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Awesome Autumn Wines

Sep 05, 2014 12:30PM ● Published by Cate Reynolds

By Matthew Anderson

As summer comes to a close, people tend to pack up their white wines and rosés with their bathing suits in a box marked “do not open until summer.” The grill gets covered; the jackets and red wines come out to protect us from the (hopefully) steadily cooling temperatures. Palates tend to shift with the seasons—heartier dishes and hot soups calling out for robust Cabernets and rich Alsatian whites—and people gather around hearths and fire pits instead of pools and picnic tables.

But while the crisp whites of summer may not appear to jive with sweater weather, there is a great deal of varietal variation that could turn your image of, for instance, Pinot Grigio on its head. Offered below are my top picks for this autumn—some classic varietals and some not—all guaranteed to make this pre-winter season, from football Sundays to pumpkin carving, a supremely satisfying one.

Pinot Gris/Pinot Grigio

I know, you may think I’m crazy, but Pinot Gris, the French cousin of the Italian Pinot Grigio, has long been celebrated for its food friendly nature and the dry, rich character indicative of Alsatian white wines. Alsace is a thin region running north to south about 27 miles, ideally situated between the Vosges Mountains to the west, and the Rhine River to the east. Its altitude combined with persistent sunshine, lack of rain, and well-draining, volcanic soils make it perfect for the production of medium to full-bodied, aromatic white wines. Pinot Gris is the third most planted grape here and can be remarkably potent aromatically, with floral, honeyed, and cider-like aromatics and rich flavors of pit and orchard fruits. A wine like this begs for traditional Alsatian dishes of pork, sauerkraut, potatoes, and vegetables, pungent in flavor and a great match for a Pinot Gris like that of Domaine Zind-Humbrecht, one of the region’s finest. You can typically find it for around $25.

To counter, the Pinot Grigio from Italian producer Vie de Romans named “Dessimus” (after the vineyard where it is grown) will forever change your perception of the often insipid, character-less, mass-produced Pinot Grigios from Northern Italy that have flooded the market. Friuli’s cooler climate lends the wine a much crisper acidity, but by allowing it to age on its lees—the byproduct of sugar and yeast—the wine develops a more voluptuous texture. It also spends a short time on its skins, picking up the slightest pinkish hue. It is brilliantly layered and generously flavored with notes of white cherry, grapefruit, tangerine, white flowers, and salted hazelnuts with copious minerals on the finish. At $41.99, it may not be your everyday Pinot Grigio, but it is absolutely worth the splurge.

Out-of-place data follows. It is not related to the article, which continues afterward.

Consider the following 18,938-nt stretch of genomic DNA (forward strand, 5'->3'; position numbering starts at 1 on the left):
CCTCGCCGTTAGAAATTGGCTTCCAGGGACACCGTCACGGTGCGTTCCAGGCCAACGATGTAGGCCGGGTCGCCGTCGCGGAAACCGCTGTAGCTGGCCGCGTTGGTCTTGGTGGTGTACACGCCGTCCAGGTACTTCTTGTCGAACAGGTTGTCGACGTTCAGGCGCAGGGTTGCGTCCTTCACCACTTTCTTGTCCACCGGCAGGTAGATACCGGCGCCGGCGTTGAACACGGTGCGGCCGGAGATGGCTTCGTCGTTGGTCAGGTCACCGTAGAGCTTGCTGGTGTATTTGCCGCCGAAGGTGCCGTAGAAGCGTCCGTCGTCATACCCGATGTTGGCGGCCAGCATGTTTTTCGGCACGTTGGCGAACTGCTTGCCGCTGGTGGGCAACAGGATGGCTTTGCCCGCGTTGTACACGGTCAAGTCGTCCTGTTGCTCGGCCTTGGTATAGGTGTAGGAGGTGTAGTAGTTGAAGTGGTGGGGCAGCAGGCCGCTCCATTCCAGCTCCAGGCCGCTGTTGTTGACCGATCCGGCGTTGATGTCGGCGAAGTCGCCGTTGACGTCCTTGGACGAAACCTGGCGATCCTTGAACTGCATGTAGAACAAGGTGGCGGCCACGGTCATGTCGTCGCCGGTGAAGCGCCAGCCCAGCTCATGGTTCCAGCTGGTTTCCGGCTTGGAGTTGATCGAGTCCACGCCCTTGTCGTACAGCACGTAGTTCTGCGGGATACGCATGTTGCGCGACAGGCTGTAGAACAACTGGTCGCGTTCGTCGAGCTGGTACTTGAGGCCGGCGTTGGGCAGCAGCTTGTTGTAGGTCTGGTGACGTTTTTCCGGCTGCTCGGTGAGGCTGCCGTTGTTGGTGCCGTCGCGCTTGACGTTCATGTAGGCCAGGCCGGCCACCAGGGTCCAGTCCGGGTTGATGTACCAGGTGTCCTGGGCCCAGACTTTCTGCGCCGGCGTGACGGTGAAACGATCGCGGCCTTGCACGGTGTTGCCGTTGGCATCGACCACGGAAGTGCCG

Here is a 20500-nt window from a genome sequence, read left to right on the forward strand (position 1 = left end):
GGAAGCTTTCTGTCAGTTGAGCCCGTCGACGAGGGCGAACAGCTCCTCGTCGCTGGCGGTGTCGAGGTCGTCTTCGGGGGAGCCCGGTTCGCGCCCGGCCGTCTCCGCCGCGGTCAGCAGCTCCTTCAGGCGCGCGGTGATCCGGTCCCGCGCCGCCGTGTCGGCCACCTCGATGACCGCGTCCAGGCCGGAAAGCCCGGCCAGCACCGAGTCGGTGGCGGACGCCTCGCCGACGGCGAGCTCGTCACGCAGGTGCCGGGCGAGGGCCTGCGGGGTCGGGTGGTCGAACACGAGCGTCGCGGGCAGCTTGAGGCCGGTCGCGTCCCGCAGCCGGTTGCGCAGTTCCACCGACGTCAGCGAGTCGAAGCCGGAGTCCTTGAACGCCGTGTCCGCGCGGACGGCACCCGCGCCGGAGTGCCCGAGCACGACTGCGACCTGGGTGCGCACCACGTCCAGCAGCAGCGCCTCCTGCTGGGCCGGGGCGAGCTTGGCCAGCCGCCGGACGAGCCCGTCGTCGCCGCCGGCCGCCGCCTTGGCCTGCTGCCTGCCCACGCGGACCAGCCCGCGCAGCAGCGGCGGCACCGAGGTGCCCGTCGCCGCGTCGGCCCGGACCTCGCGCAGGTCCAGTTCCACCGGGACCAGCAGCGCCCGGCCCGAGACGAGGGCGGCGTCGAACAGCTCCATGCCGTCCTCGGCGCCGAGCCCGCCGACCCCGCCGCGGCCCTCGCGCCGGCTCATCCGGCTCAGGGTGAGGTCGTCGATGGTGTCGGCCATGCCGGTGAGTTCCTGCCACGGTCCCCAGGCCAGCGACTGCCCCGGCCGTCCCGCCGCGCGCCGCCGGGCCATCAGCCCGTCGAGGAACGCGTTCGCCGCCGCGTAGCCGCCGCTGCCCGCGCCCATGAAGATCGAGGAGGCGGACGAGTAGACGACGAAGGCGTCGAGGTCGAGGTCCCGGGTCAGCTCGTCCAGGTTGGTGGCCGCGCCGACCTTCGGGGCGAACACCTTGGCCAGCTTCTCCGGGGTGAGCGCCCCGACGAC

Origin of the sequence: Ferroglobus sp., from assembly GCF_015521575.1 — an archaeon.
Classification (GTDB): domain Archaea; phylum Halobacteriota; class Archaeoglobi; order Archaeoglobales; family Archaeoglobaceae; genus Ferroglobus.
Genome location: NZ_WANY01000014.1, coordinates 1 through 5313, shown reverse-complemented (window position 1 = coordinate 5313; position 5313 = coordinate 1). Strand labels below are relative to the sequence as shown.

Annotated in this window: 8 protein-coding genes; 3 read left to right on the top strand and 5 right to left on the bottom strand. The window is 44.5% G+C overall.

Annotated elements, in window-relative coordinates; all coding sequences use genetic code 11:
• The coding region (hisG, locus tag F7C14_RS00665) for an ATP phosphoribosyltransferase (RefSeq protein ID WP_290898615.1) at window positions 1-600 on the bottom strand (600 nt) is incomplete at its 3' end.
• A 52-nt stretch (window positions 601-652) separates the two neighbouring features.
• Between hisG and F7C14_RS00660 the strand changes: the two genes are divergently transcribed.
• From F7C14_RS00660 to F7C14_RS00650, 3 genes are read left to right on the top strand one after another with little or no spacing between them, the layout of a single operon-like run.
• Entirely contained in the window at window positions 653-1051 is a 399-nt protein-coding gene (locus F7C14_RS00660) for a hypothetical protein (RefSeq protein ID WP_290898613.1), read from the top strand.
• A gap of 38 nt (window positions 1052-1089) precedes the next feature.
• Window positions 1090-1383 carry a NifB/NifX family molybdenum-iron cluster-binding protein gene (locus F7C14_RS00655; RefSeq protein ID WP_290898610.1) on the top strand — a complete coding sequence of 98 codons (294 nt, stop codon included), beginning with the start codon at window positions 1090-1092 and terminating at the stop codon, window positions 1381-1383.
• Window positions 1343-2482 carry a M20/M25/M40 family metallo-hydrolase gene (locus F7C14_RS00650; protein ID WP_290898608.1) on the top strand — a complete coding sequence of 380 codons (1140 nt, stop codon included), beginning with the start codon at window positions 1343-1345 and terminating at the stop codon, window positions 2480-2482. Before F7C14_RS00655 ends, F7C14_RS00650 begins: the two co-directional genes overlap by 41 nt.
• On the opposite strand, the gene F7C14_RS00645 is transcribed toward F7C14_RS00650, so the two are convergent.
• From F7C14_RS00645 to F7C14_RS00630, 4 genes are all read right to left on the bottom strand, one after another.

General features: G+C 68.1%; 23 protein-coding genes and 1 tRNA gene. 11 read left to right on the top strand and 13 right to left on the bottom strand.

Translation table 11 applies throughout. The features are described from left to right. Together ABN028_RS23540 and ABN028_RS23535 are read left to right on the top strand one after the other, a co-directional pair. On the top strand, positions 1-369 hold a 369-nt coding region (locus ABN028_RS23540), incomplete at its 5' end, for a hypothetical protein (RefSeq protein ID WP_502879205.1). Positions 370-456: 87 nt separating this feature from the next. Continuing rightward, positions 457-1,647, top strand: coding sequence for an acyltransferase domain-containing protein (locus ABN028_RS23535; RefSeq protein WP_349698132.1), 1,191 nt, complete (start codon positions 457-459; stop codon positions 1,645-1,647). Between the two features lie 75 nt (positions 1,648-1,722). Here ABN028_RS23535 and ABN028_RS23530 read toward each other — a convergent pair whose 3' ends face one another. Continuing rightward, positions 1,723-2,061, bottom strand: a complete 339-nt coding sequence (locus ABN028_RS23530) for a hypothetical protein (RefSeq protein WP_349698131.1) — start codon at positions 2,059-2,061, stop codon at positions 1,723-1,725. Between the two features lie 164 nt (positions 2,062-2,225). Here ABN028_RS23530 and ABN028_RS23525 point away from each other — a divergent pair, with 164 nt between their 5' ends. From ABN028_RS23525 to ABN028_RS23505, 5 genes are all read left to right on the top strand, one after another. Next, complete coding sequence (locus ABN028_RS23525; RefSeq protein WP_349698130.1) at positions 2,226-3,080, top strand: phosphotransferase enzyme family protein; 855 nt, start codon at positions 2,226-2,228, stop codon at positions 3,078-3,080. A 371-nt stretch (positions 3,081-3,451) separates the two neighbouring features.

Sangiovese

One of the two most important grapes in Italy, Sangiovese makes its most notable wines from the hills of Tuscany, where it has mutated into as many as 14 unique clones, each suited to different parts of the region. The grape has benefitted from significant improvements in viticultural practices over the last 40 years, which has led to a marked increase in quality across all price points. It is no longer simply just the Chianti of old served in a straw covered bottles that graced pizza parlors across the country as candle holders. The particular clone of Sangiovese I’m spotlighting is Prugnolo Gentile, grown most prominently in the DOC of Vino Nobile de Montepulciano (not to be confused with the grape Montepulciano grown further south in Abbruzzo). The regional wines have not yet risen to the level of acclaim that Chianti Classico Riserva and Brunello de Montalcino have, but there is serious value to be found here, most notably in the wines of Fattoria del Cerro. The balance between tannic structure and fruit concentration is remarkable. It is the fall table wine, ideal for lamb, steak, or even a Wednesday burger or pizza night. It shows Sangiovese’s more dark fruited side with black cherries and licorice alongside classic notes of dried herbs and underbrush. Most importantly, it is approachable and affordable at $22 a bottle, and a great stepping stone into the more serious and age-worthy wines of the region.

Rosé

If you thought rosé season was over, think again. Thanks to the very recent shift in perception that has very clearly separated white Zinfandel from the general population, a more diverse selection of rosés is now available, from the lightest of pinks to the deepest of ruby, almost borderline red wines. The depth of color depends on both the varietal used, and the amount of time the wine spends extracting pigment from the skins—thicker skinned varietals can produced darker more robustly flavored wines and vice versa. In the case of Polvanera’s Rosato from Puglia, Italy, the thick skinned Primitivo (also known as Zinfandel), produces a brilliant, almost garnet colored wine that will be impossible to leave behind with summer. A nose of fresh Mediterranean herbs, strawberries, black raspberries, and cherries draws you to a palate that is simultaneous round and bright. While this wine makes a great food companion, this is best suited to a cool evening on the deck with friends and family. At $20, you’ll be pleased with how well it performs in the crisp autumn air.

Sure, not all wines are going to transition smoothly into the fall. Just make sure you’re not closing the door on what could potentially be an awesome autumn selection.

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